The US Navy guided-missile destroyer USS Mason pulls alongside a fleet replenishment oiler in the Atlantic Ocean, July 17, 2021.

US Vessel Under Fire As Iran-Backed Houthis Step Up Red Sea Aggression

Monday, 11/27/2023

Amid the backdrop of the Gaza war, Iranian proxy the Houthis, has stepped up activities in the Red Sea, including strikes on a US vessel.

It has drawn the US into yet another potential conflict in the region as a US Navy warship responded to a distress call from a commercial tanker in the Gulf of Aden that had been seized by the militia.

The Houthis subsequently fired missiles at the USS Mason, which had come to the aid of the hijacked cargo tanker, identified as the Central Park.

US Central Command first released a statement on Sunday claiming that “coalition elements demanded release of the vessel” after coming to its aid. “Subsequently, five armed individuals debarked the ship and attempted to flee via their small boat. The Mason pursued the attackers resulting in their eventual surrender. The crew of the M/V Central Park is currently safe,” it said.

However, in the early hours of Monday morning local time, it said “two ballistic missiles were fired from Houthi controlled areas in Yemen toward the general location of the USS Mason Ason (DDG 87) and M/V Central Park. The missiles landed in the Gulf of Aden approximately ten nautical miles from the ships”. 

It came as the troops were concluding the response to the M/V Central Park distress call. “There was no damage or reported injuries from either vessel during this incident”, it confirmed, though raising alarms as to what will be next from the Yemeni militia group.

The Southern Transitional Council in Yemen, which has been fighting the group designated a terror group by countries including the United Arab Emirates and Saudi Arabia, released a statement calling out Iran.

“The Houthi seizure of a vessel in the territorial waters of the Gulf of Aden … is also further evidence that the Houthis are acting as a tool of the Islamic Republic of Iran, obedient to its directives and causing harm to its neighbouring countries.”

Since the Hamas invasion of Israel on October 7, in which 1,200 mostly civilians were killed and another 240 or more hostages taken to Gaza, proxy activity has heightened. On Israel’s northern border, Hezbollah has been increasing its attacks, while proxies in Syria and Iraq have also fired towards its border.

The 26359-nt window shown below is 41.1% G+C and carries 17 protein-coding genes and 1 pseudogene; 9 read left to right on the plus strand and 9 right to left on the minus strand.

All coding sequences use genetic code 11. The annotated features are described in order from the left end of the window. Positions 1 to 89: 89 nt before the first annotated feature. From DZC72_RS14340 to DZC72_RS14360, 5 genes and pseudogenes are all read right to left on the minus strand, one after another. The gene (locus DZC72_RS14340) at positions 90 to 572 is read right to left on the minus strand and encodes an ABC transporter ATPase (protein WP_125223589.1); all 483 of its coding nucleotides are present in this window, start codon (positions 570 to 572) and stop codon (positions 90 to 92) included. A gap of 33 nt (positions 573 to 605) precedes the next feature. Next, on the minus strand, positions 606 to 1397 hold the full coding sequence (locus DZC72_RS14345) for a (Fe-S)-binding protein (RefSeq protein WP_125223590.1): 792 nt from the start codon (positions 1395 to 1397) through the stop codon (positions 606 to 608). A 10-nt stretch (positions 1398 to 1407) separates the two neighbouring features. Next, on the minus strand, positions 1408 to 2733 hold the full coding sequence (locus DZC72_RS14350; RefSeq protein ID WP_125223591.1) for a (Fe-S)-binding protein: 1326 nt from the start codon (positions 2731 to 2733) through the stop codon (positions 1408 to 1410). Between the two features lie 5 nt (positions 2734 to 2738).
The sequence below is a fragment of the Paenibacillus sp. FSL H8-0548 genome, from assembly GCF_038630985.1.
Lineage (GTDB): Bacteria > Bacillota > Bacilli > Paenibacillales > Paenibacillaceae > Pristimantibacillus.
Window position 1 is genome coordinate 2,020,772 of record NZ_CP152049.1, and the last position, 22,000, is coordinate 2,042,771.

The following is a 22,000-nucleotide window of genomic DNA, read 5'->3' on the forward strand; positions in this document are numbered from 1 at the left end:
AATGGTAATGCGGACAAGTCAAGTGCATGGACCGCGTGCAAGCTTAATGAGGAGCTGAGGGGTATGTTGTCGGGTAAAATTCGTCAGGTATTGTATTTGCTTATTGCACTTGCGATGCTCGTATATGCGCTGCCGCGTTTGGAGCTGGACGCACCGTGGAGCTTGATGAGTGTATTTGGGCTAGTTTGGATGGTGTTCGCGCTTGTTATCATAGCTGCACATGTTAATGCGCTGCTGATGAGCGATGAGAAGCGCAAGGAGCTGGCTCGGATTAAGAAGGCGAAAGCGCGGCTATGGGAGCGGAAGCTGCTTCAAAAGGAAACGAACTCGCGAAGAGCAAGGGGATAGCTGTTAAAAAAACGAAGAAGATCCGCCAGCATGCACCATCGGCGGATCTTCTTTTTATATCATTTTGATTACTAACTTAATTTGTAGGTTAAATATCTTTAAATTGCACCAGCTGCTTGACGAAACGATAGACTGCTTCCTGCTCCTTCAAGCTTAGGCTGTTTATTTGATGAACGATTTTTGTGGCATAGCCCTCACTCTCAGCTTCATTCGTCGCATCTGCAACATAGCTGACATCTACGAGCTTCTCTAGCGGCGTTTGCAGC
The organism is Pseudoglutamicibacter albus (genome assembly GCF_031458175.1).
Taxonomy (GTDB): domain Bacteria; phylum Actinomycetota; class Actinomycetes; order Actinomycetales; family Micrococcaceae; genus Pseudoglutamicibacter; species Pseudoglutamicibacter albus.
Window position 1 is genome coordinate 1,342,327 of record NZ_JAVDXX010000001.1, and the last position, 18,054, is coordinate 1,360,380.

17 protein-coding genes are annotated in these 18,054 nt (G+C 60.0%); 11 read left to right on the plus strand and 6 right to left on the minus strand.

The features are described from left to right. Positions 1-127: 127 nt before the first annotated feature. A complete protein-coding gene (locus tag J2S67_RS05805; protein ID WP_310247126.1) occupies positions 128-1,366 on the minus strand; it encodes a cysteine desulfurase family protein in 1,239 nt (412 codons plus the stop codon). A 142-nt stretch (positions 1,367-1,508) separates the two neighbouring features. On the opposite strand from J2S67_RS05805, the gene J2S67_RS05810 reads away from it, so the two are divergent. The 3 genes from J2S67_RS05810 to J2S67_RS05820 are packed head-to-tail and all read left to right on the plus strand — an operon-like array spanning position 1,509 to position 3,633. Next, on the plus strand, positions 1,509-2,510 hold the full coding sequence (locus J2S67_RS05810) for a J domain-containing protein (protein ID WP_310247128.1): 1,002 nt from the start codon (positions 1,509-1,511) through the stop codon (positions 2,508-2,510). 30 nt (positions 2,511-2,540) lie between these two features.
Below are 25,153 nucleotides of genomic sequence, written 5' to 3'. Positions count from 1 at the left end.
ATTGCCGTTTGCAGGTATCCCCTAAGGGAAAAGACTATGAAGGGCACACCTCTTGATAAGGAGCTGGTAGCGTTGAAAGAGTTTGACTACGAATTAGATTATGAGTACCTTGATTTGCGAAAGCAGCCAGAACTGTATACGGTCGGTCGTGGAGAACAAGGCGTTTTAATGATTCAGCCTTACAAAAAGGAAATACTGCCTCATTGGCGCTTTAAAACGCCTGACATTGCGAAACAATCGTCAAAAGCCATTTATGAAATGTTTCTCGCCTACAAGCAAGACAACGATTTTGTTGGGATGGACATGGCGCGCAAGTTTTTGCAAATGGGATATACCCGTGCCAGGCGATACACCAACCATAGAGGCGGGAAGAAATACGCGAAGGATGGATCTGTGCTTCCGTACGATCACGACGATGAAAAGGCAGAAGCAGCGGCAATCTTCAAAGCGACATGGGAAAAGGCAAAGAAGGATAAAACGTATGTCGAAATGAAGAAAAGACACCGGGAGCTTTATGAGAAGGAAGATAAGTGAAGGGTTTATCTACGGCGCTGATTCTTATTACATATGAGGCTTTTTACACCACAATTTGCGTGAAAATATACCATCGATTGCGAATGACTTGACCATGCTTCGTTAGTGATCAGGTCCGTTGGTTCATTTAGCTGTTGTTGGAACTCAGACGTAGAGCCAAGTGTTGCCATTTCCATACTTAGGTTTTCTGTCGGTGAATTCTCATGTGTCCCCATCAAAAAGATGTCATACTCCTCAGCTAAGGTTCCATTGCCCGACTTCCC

Houthi military helicopter hovers over the Galaxy Leader cargo ship as Houthi fighters walk on the ship's deck in the Red Sea in this photo released November 20, 2023.

However, it is the Yemeni proxy, the Houthis, which has been the surprise factor, launching both long-range missiles towards Israel and stepping up activities in the Red Sea.

The US was clear in its support of Israel’s right to defend itself in the wake of the single most deadly day for Jews since the Holocaust but as the death toll mounts and Gaza’s destruction continues as Israel vows to wipe out Hamas, both the US and Israel have become the new target of Houthi terror.

A container ship managed by an Israeli-controlled company was hit by a suspected Iranian drone in the Indian Ocean, causing minor damage to the vessel but no injuries, a US defence official said on Saturday.

Earlier this month, the Galaxy Leader was taken to a Yemeni port after the proxy group believed it was owned by an Israeli businessman, though the vessel was operated by Tokyo-based firm Nippon Yusen.

At the time, Israeli PM Benjamin Netanyahu was quick to point the finger at Iran. “This is another Iranian act of terrorism that represents an escalation in Iran’s belligerence against the citizens of the free world, with concomitant international ramifications vis-a-vis the security of global shipping routes,” his office said.

The Southern Transitional Council condemned the “acts of terrorist piracy and calls on the international community to shoulder the grave responsibility of confronting and deterring these threats with the utmost resolve. Houthi actions and persistent terrorist behavior continue to obstruct all peace efforts in the South and Yemen, as well as at the regional level”.

It has reignited the fierce debate over the US redesigning the Houthis, the Biden administration removing the label amidst the humanitarian crisis resulting from years of civil war in Yemen.

It is being weighed at the top levels. “In light of the recent targeting of civilians by the Houthis, and now the piracy of a ship in international waters, we have begun a review of potential terrorist designations, and we’ll be considering other options together with our allies and partners,” National Security Council spokesman John Kirby said.

Experts agree. “A redesignation of the Iran-supported Houthi organization Ansar Allah [Houthis] is long overdue,” said Matt Zweig, Senior Director of Policy for FDD Action, a US-based think tank.

“For far too long, they have threatened and attacked international shipping and US allies and partners in the region. To more effectively combat their sources of funding — including the regime in Iran — the United States should designate Ansar Allah as a specially designated global terrorist organization and a foreign terrorist organization.”

After last year’s attacks in Abu Dhabi, the United Arab Emirates has also been pushing the US to relist the Houthis. UAE and US air defenses prevented mass casualties during three attacks, though the strikes still killed three individuals and injured six.

“The UAE is urging the US to re-list the Houthis as a foreign terrorist organization under US law to disrupt their financial networks and foreign support while providing appropriate exceptions to ensure that humanitarian relief can continue unimpeded”, it wrote in an extensive report which noted the threats the group poses to the US as well as the region.

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